Grasch v. Grasch . A digest of this published opinion from the Ky Court of Appeals today will follow in a couple of weeks. We are swamped!
Grasch v. Grasch . A digest of this published opinion from the Ky Court of Appeals today will follow in a couple of weeks. We are swamped!
Wife argued that the Trial Court erred by failing to include Husband’s income from a second business in its child support calculation. Husband ran a second business and gifted all his proceeds to his father. The Appellate Court held that the Trial Court erred by excluding the income from its child support calculation. Income from a small business, even if given away, is still income pursuant to KRS 403.212(2)(c). The Trial Court should have calculated the gross receipts of the business and subtracted the necessary expenses to determine the gross income to include in its child support calculation.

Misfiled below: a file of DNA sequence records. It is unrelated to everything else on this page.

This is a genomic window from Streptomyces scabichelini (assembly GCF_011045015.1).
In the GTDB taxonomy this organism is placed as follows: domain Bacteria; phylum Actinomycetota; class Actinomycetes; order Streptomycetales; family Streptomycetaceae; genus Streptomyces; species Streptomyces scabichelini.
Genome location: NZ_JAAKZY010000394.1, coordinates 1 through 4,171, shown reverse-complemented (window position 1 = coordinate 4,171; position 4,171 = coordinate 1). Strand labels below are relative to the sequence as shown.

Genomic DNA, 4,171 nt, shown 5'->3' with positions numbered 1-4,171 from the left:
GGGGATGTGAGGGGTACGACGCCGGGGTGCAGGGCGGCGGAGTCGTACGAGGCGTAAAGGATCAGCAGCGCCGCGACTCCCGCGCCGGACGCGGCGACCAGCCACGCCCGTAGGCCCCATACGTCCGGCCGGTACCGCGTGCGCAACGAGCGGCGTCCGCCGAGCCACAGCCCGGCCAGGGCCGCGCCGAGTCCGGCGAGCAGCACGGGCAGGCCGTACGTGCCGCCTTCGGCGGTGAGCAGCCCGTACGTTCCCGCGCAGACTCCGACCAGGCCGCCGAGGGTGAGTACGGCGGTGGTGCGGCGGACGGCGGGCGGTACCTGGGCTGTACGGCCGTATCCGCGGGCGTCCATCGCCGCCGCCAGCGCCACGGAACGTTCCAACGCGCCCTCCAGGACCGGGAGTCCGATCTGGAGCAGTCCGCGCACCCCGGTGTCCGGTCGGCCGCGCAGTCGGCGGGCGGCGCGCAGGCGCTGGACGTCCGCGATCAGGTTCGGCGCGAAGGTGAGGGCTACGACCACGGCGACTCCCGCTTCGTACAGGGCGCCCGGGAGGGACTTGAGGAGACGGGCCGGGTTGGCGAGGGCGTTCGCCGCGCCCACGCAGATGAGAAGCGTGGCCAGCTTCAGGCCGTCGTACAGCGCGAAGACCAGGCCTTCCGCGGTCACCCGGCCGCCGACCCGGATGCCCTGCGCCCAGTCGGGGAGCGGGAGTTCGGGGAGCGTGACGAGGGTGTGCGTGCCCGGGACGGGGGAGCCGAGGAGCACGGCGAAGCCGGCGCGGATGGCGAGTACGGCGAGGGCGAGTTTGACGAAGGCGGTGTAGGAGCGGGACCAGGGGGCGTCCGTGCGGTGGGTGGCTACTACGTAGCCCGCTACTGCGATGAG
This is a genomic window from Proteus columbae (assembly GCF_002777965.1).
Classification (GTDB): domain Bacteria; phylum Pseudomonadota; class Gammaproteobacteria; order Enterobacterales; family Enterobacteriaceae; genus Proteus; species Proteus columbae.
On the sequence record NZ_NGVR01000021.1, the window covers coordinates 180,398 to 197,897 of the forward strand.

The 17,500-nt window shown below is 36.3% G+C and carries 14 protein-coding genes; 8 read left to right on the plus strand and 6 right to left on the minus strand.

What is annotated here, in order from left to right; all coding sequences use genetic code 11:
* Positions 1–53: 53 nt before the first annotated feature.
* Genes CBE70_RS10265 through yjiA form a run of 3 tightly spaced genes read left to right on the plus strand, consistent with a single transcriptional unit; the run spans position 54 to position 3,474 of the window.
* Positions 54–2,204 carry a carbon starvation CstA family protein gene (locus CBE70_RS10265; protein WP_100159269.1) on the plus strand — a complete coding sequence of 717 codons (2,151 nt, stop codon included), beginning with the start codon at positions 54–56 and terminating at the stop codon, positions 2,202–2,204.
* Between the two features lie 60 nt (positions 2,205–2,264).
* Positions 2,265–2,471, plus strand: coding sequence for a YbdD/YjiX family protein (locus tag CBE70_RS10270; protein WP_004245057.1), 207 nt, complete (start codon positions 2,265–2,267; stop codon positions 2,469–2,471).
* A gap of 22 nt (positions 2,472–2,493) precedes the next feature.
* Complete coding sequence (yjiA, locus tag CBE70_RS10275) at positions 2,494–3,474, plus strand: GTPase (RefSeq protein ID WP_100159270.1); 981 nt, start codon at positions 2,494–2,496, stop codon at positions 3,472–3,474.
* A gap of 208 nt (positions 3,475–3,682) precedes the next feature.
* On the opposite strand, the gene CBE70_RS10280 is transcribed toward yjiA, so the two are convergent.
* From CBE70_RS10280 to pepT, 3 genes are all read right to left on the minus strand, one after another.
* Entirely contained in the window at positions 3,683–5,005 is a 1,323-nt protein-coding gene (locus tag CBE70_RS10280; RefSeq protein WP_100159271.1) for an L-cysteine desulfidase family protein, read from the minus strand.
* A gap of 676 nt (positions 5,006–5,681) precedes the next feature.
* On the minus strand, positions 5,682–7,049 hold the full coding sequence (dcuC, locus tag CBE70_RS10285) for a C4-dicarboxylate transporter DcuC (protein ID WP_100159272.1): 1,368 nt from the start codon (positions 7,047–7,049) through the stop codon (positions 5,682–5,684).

Wife also argued that the Trial Court erred when calculating the amount of income she was capable of earning. The Appellate Court affirmed the Trial Court, finding the Trial Court took appropriate factors into consideration when imputing income, including work history, prior income, and Wife’s new job. Next Wife argued that the Trial Court erred by denying her maintenance and attorney fees. The Appellate Court again affirmed the Trial Court finding there was no abuse of discretion.
Digested by Elizabeth M. Howell